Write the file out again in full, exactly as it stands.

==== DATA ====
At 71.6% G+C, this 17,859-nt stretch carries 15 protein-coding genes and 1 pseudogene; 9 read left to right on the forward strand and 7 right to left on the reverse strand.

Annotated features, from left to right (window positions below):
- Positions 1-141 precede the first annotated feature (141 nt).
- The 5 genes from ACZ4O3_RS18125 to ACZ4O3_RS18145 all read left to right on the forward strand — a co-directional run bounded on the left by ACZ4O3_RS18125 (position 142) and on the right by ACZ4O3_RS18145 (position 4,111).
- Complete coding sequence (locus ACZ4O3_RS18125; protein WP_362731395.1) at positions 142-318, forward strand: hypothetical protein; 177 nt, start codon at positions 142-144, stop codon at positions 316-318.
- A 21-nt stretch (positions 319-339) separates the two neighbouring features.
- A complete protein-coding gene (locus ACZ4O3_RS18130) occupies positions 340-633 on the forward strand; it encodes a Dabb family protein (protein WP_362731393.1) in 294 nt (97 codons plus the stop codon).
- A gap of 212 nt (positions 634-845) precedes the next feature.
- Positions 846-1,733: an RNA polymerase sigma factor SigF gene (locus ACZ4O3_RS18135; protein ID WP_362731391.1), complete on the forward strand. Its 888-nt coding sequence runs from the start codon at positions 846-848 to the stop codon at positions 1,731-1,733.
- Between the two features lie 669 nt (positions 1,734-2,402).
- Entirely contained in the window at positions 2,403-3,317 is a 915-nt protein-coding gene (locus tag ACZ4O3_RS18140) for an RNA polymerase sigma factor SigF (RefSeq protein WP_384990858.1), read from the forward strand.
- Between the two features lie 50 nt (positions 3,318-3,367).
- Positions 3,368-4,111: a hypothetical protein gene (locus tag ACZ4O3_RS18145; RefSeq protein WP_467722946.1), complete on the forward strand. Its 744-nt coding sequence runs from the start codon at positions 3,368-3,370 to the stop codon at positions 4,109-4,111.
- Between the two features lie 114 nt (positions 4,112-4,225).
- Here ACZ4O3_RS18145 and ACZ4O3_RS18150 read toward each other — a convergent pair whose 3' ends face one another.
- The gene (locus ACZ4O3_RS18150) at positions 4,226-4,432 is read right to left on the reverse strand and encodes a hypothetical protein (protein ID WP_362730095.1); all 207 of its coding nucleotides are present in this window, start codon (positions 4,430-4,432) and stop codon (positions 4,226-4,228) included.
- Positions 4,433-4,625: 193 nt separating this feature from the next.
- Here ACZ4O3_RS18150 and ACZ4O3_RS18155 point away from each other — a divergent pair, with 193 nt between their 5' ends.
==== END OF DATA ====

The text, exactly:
At 71.6% G+C, this 17,859-nt stretch carries 15 protein-coding genes and 1 pseudogene; 9 read left to right on the forward strand and 7 right to left on the reverse strand.

Annotated features, from left to right (window positions below):
- Positions 1-141 precede the first annotated feature (141 nt).
- The 5 genes from ACZ4O3_RS18125 to ACZ4O3_RS18145 all read left to right on the forward strand — a co-directional run bounded on the left by ACZ4O3_RS18125 (position 142) and on the right by ACZ4O3_RS18145 (position 4,111).
- Complete coding sequence (locus ACZ4O3_RS18125; protein WP_362731395.1) at positions 142-318, forward strand: hypothetical protein; 177 nt, start codon at positions 142-144, stop codon at positions 316-318.
- A 21-nt stretch (positions 319-339) separates the two neighbouring features.
- A complete protein-coding gene (locus ACZ4O3_RS18130) occupies positions 340-633 on the forward strand; it encodes a Dabb family protein (protein WP_362731393.1) in 294 nt (97 codons plus the stop codon).
- A gap of 212 nt (positions 634-845) precedes the next feature.
- Positions 846-1,733: an RNA polymerase sigma factor SigF gene (locus ACZ4O3_RS18135; protein ID WP_362731391.1), complete on the forward strand. Its 888-nt coding sequence runs from the start codon at positions 846-848 to the stop codon at positions 1,731-1,733.
- Between the two features lie 669 nt (positions 1,734-2,402).
- Entirely contained in the window at positions 2,403-3,317 is a 915-nt protein-coding gene (locus tag ACZ4O3_RS18140) for an RNA polymerase sigma factor SigF (RefSeq protein WP_384990858.1), read from the forward strand.
- Between the two features lie 50 nt (positions 3,318-3,367).
- Positions 3,368-4,111: a hypothetical protein gene (locus tag ACZ4O3_RS18145; RefSeq protein WP_467722946.1), complete on the forward strand. Its 744-nt coding sequence runs from the start codon at positions 3,368-3,370 to the stop codon at positions 4,109-4,111.
- Between the two features lie 114 nt (positions 4,112-4,225).
- Here ACZ4O3_RS18145 and ACZ4O3_RS18150 read toward each other — a convergent pair whose 3' ends face one another.
- The gene (locus ACZ4O3_RS18150) at positions 4,226-4,432 is read right to left on the reverse strand and encodes a hypothetical protein (protein ID WP_362730095.1); all 207 of its coding nucleotides are present in this window, start codon (positions 4,430-4,432) and stop codon (positions 4,226-4,228) included.
- Positions 4,433-4,625: 193 nt separating this feature from the next.
- Here ACZ4O3_RS18150 and ACZ4O3_RS18155 point away from each other — a divergent pair, with 193 nt between their 5' ends.